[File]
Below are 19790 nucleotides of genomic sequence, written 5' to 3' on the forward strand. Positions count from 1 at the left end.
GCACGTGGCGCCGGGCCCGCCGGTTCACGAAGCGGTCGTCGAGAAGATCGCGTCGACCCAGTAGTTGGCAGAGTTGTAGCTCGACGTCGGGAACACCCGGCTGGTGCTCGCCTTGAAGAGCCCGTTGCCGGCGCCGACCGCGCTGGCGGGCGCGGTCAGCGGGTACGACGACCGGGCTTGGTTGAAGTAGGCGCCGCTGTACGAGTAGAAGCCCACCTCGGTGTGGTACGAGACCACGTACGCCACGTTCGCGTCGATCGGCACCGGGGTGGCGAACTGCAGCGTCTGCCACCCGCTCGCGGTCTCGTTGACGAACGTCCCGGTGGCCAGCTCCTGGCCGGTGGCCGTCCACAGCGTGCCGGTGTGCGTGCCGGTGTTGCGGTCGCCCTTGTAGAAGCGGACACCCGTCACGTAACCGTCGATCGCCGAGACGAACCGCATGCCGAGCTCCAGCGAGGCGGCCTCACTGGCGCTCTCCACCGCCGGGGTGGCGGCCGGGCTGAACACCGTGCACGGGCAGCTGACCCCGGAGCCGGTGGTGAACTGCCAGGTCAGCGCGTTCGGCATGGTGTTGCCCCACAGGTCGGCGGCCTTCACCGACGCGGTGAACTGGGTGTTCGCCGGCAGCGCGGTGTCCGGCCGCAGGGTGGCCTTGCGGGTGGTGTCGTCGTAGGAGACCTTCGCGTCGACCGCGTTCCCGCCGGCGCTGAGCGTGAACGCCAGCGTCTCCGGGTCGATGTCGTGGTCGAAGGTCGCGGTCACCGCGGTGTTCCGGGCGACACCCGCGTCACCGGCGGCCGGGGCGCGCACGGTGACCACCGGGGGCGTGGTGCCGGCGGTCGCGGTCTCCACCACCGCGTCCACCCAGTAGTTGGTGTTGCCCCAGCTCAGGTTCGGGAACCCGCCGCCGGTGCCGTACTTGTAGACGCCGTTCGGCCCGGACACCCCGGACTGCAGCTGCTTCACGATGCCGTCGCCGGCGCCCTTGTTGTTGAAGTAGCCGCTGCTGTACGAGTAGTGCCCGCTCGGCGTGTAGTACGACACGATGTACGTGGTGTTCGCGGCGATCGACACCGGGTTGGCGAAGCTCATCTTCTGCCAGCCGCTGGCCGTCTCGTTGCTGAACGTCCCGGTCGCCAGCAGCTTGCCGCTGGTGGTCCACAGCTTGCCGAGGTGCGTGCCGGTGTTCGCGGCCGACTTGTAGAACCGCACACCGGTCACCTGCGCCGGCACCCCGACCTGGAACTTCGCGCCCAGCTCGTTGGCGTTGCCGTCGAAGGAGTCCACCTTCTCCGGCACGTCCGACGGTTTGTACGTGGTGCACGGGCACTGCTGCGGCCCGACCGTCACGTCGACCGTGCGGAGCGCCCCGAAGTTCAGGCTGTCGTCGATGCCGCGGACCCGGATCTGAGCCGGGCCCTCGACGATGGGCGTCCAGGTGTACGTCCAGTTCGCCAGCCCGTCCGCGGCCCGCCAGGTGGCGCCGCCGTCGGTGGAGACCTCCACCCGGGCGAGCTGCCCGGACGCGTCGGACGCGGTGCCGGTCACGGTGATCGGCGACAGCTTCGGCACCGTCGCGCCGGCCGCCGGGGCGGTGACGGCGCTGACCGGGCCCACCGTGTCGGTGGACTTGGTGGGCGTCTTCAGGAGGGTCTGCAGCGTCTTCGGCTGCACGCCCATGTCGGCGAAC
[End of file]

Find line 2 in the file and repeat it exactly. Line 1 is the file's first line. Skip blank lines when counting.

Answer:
GCACGTGGCGCCGGGCCCGCCGGTTCACGAAGCGGTCGTCGAGAAGATCGCGTCGACCCAGTAGTTGGCAGAGTTGTAGCTCGACGTCGGGAACACCCGGCTGGTGCTCGCCTTGAAGAGCCCGTTGCCGGCGCCGACCGCGCTGGCGGGCGCGGTCAGCGGGTACGACGACCGGGCTTGGTTGAAGTAGGCGCCGCTGTACGAGTAGAAGCCCACCTCGGTGTGGTACGAGACCACGTACGCCACGTTCGCGTCGATCGGCACCGGGGTGGCGAACTGCAGCGTCTGCCACCCGCTCGCGGTCTCGTTGACGAACGTCCCGGTGGCCAGCTCCTGGCCGGTGGCCGTCCACAGCGTGCCGGTGTGCGTGCCGGTGTTGCGGTCGCCCTTGTAGAAGCGGACACCCGTCACGTAACCGTCGATCGCCGAGACGAACCGCATGCCGAGCTCCAGCGAGGCGGCCTCACTGGCGCTCTCCACCGCCGGGGTGGCGGCCGGGCTGAACACCGTGCACGGGCAGCTGACCCCGGAGCCGGTGGTGAACTGCCAGGTCAGCGCGTTCGGCATGGTGTTGCCCCACAGGTCGGCGGCCTTCACCGACGCGGTGAACTGGGTGTTCGCCGGCAGCGCGGTGTCCGGCCGCAGGGTGGCCTTGCGGGTGGTGTCGTCGTAGGAGACCTTCGCGTCGACCGCGTTCCCGCCGGCGCTGAGCGTGAACGCCAGCGTCTCCGGGTCGATGTCGTGGTCGAAGGTCGCGGTCACCGCGGTGTTCCGGGCGACACCCGCGTCACCGGCGGCCGGGGCGCGCACGGTGACCACCGGGGGCGTGGTGCCGGCGGTCGCGGTCTCCACCACCGCGTCCACCCAGTAGTTGGTGTTGCCCCAGCTCAGGTTCGGGAACCCGCCGCCGGTGCCGTACTTGTAGACGCCGTTCGGCCCGGACACCCCGGACTGCAGCTGCTTCACGATGCCGTCGCCGGCGCCCTTGTTGTTGAAGTAGCCGCTGCTGTACGAGTAGTGCCCGCTCGGCGTGTAGTACGACACGATGTACGTGGTGTTCGCGGCGATCGACACCGGGTTGGCGAAGCTCATCTTCTGCCAGCCGCTGGCCGTCTCGTTGCTGAACGTCCCGGTCGCCAGCAGCTTGCCGCTGGTGGTCCACAGCTTGCCGAGGTGCGTGCCGGTGTTCGCGGCCGACTTGTAGAACCGCACACCGGTCACCTGCGCCGGCACCCCGACCTGGAACTTCGCGCCCAGCTCGTTGGCGTTGCCGTCGAAGGAGTCCACCTTCTCCGGCACGTCCGACGGTTTGTACGTGGTGCACGGGCACTGCTGCGGCCCGACCGTCACGTCGACCGTGCGGAGCGCCCCGAAGTTCAGGCTGTCGTCGATGCCGCGGACCCGGATCTGAGCCGGGCCCTCGACGATGGGCGTCCAGGTGTACGTCCAGTTCGCCAGCCCGTCCGCGGCCCGCCAGGTGGCGCCGCCGTCGGTGGAGACCTCCACCCGGGCGAGCTGCCCGGACGCGTCGGACGCGGTGCCGGTCACGGTGATCGGCGACAGCTTCGGCACCGTCGCGCCGGCCGCCGGGGCGGTGACGGCGCTGACCGGGCCCACCGTGTCGGTGGACTTGGTGGGCGTCTTCAGGAGGGTCTGCAGCGTCTTCGGCTGCACGCCCATGTCGGCGAAC